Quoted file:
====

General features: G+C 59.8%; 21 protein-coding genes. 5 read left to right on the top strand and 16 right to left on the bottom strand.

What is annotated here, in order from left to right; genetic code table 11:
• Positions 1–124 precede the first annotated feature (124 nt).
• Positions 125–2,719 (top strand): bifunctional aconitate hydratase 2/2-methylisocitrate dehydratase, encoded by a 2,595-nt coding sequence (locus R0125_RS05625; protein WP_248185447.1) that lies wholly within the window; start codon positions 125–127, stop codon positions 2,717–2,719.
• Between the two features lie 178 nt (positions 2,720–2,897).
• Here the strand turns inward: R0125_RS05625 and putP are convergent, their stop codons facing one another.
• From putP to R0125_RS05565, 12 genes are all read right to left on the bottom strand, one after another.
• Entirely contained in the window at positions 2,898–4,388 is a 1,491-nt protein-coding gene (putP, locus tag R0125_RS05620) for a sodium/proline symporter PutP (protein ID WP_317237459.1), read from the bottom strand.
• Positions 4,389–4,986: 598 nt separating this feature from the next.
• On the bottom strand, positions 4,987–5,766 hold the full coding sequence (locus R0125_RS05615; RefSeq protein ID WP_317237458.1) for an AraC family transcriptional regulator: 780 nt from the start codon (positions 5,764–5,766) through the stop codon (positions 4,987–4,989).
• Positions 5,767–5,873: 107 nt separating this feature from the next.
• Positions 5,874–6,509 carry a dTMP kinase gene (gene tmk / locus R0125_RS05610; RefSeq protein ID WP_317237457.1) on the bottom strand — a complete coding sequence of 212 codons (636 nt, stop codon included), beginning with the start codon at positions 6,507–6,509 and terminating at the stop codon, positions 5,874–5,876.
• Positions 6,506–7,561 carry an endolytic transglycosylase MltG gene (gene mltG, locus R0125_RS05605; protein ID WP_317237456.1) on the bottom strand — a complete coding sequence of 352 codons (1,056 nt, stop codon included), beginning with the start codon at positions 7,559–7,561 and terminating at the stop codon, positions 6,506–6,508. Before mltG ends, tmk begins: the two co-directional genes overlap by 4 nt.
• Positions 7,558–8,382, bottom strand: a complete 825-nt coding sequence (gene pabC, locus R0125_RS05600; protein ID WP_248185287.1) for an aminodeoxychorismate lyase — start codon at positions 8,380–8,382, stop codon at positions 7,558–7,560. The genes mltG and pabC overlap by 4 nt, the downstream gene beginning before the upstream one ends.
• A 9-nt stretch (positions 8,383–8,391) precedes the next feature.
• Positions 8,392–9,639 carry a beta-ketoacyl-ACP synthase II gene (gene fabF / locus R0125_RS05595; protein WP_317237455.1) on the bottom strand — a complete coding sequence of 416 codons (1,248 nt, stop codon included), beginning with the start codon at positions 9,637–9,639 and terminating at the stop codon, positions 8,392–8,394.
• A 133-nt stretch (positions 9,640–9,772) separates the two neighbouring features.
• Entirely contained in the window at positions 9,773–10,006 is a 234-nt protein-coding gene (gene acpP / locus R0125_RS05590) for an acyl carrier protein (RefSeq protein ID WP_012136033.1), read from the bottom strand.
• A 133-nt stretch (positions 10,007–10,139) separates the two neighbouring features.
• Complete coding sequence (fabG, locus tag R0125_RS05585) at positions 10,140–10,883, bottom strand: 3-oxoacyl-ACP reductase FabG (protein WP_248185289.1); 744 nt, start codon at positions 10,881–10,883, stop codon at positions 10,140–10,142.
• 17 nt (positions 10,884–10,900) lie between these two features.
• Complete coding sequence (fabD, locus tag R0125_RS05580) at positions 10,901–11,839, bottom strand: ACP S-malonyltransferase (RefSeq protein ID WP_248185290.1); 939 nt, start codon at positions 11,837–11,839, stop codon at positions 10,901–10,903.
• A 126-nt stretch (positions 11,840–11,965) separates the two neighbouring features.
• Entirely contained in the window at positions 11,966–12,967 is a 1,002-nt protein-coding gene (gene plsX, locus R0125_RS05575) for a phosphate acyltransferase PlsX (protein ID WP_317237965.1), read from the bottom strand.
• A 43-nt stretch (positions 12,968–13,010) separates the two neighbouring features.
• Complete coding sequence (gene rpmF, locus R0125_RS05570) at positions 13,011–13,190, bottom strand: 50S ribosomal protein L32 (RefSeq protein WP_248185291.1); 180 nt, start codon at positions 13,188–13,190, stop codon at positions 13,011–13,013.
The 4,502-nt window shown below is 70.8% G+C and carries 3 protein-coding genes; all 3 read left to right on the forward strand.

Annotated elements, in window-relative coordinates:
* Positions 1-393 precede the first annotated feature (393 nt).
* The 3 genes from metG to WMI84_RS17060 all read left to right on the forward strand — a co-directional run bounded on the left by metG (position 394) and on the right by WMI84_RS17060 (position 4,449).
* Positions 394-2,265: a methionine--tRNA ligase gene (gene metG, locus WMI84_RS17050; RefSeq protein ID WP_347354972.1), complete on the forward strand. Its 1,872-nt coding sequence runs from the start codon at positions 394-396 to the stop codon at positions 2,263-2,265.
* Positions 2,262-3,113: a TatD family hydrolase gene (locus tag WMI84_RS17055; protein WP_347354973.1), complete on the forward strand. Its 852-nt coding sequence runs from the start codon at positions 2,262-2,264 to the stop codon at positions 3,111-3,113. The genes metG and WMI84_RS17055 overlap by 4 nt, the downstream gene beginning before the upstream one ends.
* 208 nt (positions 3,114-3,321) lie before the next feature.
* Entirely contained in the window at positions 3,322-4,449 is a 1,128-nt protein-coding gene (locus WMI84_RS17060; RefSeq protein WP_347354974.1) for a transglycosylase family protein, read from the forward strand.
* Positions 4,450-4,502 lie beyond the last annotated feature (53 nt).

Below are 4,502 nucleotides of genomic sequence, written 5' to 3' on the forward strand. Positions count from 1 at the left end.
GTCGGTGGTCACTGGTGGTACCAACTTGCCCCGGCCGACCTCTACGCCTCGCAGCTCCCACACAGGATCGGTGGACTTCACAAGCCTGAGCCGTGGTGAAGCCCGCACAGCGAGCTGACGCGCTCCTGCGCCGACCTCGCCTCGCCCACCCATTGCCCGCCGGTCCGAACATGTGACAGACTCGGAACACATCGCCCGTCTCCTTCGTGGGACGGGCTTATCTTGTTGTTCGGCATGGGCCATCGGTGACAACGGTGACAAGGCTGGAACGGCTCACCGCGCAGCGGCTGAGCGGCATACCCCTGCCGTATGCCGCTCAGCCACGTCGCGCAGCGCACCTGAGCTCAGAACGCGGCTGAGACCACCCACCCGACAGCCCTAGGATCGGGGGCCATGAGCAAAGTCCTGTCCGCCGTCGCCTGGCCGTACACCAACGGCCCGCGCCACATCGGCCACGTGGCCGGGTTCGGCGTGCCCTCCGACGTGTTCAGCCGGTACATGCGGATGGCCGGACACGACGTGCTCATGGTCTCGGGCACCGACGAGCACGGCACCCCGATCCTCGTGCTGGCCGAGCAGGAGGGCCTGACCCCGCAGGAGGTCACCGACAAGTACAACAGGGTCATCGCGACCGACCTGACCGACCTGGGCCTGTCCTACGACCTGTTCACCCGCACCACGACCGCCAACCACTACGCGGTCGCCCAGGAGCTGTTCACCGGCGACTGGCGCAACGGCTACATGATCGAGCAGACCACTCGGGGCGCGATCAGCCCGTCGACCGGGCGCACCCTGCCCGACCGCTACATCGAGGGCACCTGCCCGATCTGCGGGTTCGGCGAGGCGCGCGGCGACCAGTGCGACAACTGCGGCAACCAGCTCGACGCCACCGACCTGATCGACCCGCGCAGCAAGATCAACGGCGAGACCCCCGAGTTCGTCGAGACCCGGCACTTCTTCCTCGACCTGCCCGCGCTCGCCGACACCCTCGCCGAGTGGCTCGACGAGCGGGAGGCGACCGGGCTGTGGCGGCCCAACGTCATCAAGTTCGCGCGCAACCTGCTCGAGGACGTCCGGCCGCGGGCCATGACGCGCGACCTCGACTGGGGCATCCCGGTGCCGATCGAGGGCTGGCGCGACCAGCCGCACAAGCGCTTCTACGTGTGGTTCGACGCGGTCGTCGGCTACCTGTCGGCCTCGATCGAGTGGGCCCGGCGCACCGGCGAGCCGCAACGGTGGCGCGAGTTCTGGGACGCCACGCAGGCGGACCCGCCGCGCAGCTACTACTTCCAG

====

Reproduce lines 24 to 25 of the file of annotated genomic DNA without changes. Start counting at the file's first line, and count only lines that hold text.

• Entirely contained in the window at positions 11,966–12,967 is a 1,002-nt protein-coding gene (gene plsX, locus R0125_RS05575) for a phosphate acyltransferase PlsX (protein ID WP_317237965.1), read from the bottom strand.
• A 43-nt stretch (positions 12,968–13,010) separates the two neighbouring features.